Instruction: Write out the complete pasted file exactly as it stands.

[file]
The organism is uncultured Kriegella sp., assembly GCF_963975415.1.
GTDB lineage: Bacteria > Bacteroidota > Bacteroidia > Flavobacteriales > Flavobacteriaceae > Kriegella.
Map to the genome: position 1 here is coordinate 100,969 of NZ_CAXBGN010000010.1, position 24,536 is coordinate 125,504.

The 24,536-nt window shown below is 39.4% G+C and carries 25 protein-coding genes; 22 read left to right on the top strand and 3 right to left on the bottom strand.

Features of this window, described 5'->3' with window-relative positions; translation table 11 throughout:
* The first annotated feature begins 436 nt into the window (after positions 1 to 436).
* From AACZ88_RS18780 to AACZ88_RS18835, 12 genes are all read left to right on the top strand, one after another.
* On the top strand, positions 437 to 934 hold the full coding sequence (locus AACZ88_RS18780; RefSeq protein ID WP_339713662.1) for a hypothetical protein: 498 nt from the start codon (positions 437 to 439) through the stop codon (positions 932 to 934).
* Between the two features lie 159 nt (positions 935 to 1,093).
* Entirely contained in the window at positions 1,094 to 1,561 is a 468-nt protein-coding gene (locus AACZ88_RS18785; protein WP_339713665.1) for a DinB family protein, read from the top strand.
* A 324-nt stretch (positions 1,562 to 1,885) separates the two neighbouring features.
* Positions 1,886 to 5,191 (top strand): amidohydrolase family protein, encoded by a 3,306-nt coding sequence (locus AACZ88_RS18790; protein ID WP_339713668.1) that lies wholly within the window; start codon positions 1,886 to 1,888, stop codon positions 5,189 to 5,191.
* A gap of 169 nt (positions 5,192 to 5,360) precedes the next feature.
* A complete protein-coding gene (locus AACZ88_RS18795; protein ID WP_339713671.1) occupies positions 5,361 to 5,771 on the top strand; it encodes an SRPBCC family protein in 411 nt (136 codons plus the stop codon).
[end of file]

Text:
The organism is uncultured Kriegella sp., assembly GCF_963975415.1.
GTDB lineage: Bacteria > Bacteroidota > Bacteroidia > Flavobacteriales > Flavobacteriaceae > Kriegella.
Map to the genome: position 1 here is coordinate 100,969 of NZ_CAXBGN010000010.1, position 24,536 is coordinate 125,504.

The 24,536-nt window shown below is 39.4% G+C and carries 25 protein-coding genes; 22 read left to right on the top strand and 3 right to left on the bottom strand.

Features of this window, described 5'->3' with window-relative positions; translation table 11 throughout:
* The first annotated feature begins 436 nt into the window (after positions 1 to 436).
* From AACZ88_RS18780 to AACZ88_RS18835, 12 genes are all read left to right on the top strand, one after another.
* On the top strand, positions 437 to 934 hold the full coding sequence (locus AACZ88_RS18780; RefSeq protein ID WP_339713662.1) for a hypothetical protein: 498 nt from the start codon (positions 437 to 439) through the stop codon (positions 932 to 934).
* Between the two features lie 159 nt (positions 935 to 1,093).
* Entirely contained in the window at positions 1,094 to 1,561 is a 468-nt protein-coding gene (locus AACZ88_RS18785; protein WP_339713665.1) for a DinB family protein, read from the top strand.
* A 324-nt stretch (positions 1,562 to 1,885) separates the two neighbouring features.
* Positions 1,886 to 5,191 (top strand): amidohydrolase family protein, encoded by a 3,306-nt coding sequence (locus AACZ88_RS18790; protein ID WP_339713668.1) that lies wholly within the window; start codon positions 1,886 to 1,888, stop codon positions 5,189 to 5,191.
* A gap of 169 nt (positions 5,192 to 5,360) precedes the next feature.
* A complete protein-coding gene (locus AACZ88_RS18795; protein ID WP_339713671.1) occupies positions 5,361 to 5,771 on the top strand; it encodes an SRPBCC family protein in 411 nt (136 codons plus the stop codon).